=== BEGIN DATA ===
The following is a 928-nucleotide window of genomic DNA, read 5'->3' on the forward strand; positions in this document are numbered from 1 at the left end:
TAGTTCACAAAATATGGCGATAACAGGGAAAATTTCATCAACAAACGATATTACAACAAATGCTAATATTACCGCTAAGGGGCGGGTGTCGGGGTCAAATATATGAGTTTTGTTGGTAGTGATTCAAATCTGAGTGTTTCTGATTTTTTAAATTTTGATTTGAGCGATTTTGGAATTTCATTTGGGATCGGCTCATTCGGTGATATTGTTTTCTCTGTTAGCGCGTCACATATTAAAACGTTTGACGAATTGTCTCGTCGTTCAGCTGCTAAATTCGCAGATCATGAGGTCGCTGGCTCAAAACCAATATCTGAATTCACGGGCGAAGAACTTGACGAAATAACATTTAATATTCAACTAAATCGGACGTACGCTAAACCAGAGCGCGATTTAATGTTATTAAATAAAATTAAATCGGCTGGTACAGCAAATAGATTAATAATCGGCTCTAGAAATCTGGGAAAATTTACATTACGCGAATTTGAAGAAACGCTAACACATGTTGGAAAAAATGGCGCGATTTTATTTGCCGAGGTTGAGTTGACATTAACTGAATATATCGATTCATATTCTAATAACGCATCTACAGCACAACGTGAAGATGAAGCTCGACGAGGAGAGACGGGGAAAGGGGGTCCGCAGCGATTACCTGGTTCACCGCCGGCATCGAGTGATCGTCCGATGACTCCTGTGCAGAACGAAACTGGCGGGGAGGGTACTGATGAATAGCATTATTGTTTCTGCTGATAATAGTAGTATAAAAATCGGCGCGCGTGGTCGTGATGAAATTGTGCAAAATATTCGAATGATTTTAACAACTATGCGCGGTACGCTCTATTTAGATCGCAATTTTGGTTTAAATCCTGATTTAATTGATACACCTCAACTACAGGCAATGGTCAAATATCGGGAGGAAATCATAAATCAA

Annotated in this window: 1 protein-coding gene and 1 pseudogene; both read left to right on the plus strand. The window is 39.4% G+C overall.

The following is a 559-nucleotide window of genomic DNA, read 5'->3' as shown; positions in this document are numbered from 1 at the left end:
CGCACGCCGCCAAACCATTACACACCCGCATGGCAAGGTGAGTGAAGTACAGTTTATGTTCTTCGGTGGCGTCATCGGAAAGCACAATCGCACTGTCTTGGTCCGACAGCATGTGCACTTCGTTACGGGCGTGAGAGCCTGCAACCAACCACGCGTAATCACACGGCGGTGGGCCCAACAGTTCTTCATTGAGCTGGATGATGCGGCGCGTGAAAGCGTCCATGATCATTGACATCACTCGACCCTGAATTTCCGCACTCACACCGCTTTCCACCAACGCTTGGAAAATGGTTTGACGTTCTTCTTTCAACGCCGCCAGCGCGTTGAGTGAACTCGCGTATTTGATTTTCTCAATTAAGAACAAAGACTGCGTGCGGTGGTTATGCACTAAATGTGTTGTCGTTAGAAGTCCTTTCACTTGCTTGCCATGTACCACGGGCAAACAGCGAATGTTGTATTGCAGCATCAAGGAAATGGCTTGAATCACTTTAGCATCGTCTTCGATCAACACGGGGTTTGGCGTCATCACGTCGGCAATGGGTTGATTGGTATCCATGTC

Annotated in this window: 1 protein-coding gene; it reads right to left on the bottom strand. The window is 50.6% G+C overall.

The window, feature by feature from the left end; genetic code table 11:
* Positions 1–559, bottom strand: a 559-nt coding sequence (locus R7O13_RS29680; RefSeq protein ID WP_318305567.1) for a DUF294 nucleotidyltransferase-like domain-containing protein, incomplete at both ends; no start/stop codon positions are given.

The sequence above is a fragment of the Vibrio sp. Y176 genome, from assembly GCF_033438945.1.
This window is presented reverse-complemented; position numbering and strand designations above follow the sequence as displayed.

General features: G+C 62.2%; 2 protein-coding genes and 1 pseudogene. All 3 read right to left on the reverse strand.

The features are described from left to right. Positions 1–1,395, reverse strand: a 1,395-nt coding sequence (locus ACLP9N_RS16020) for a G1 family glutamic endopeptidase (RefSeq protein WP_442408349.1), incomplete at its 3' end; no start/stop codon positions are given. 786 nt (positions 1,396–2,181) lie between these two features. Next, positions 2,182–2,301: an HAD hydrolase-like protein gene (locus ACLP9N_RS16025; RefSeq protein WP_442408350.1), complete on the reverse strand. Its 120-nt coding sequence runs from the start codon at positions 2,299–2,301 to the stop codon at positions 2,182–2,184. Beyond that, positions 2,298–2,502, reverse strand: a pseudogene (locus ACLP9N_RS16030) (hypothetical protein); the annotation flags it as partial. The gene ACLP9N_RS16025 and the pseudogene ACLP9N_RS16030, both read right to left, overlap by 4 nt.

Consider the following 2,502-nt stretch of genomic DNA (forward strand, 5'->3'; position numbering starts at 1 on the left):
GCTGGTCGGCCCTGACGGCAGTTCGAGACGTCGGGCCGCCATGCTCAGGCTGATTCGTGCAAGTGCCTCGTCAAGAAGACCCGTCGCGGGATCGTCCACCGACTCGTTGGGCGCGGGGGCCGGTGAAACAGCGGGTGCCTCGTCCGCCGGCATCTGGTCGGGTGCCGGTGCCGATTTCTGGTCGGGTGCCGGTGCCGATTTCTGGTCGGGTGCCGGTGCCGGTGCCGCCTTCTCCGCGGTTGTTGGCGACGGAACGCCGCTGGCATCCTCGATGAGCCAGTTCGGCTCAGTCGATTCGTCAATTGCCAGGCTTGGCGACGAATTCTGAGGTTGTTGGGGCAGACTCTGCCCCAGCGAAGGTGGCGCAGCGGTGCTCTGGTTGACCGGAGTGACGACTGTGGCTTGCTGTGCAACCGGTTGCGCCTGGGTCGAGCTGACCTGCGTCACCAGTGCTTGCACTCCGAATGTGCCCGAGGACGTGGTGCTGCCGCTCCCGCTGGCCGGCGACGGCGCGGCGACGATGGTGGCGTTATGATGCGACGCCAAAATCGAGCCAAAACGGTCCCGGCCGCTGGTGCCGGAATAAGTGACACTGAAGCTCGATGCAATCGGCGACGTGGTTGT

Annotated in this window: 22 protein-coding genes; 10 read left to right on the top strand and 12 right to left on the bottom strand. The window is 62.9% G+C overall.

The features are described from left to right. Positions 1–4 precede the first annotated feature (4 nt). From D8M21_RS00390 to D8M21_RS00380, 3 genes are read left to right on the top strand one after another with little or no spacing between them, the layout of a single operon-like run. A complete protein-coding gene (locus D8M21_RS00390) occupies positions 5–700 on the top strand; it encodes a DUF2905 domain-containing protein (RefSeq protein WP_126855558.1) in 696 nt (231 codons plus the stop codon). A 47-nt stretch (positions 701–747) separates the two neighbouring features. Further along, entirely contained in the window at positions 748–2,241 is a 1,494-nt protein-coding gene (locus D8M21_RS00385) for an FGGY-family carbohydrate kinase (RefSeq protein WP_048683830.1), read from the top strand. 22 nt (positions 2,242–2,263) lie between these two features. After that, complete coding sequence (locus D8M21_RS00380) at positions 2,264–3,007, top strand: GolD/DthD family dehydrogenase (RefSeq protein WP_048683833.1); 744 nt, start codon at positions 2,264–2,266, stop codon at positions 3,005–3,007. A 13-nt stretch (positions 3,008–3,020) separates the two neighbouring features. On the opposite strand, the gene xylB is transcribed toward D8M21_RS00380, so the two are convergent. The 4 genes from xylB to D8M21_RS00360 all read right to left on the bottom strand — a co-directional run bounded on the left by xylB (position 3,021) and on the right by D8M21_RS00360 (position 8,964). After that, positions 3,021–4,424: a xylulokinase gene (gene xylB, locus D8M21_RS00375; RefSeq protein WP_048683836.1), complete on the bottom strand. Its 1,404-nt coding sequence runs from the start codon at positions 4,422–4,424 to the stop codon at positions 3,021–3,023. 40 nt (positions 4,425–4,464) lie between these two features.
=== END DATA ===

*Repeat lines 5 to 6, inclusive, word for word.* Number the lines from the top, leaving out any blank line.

CGCACGCCGCCAAACCATTACACACCCGCATGGCAAGGTGAGTGAAGTACAGTTTATGTTCTTCGGTGGCGTCATCGGAAAGCACAATCGCACTGTCTTGGTCCGACAGCATGTGCACTTCGTTACGGGCGTGAGAGCCTGCAACCAACCACGCGTAATCACACGGCGGTGGGCCCAACAGTTCTTCATTGAGCTGGATGATGCGGCGCGTGAAAGCGTCCATGATCATTGACATCACTCGACCCTGAATTTCCGCACTCACACCGCTTTCCACCAACGCTTGGAAAATGGTTTGACGTTCTTCTTTCAACGCCGCCAGCGCGTTGAGTGAACTCGCGTATTTGATTTTCTCAATTAAGAACAAAGACTGCGTGCGGTGGTTATGCACTAAATGTGTTGTCGTTAGAAGTCCTTTCACTTGCTTGCCATGTACCACGGGCAAACAGCGAATGTTGTATTGCAGCATCAAGGAAATGGCTTGAATCACTTTAGCATCGTCTTCGATCAACACGGGGTTTGGCGTCATCACGTCGGCAATGGGTTGATTGGTATCCATGTC

Annotated in this window: 1 protein-coding gene; it reads right to left on the bottom strand. The window is 50.6% G+C overall.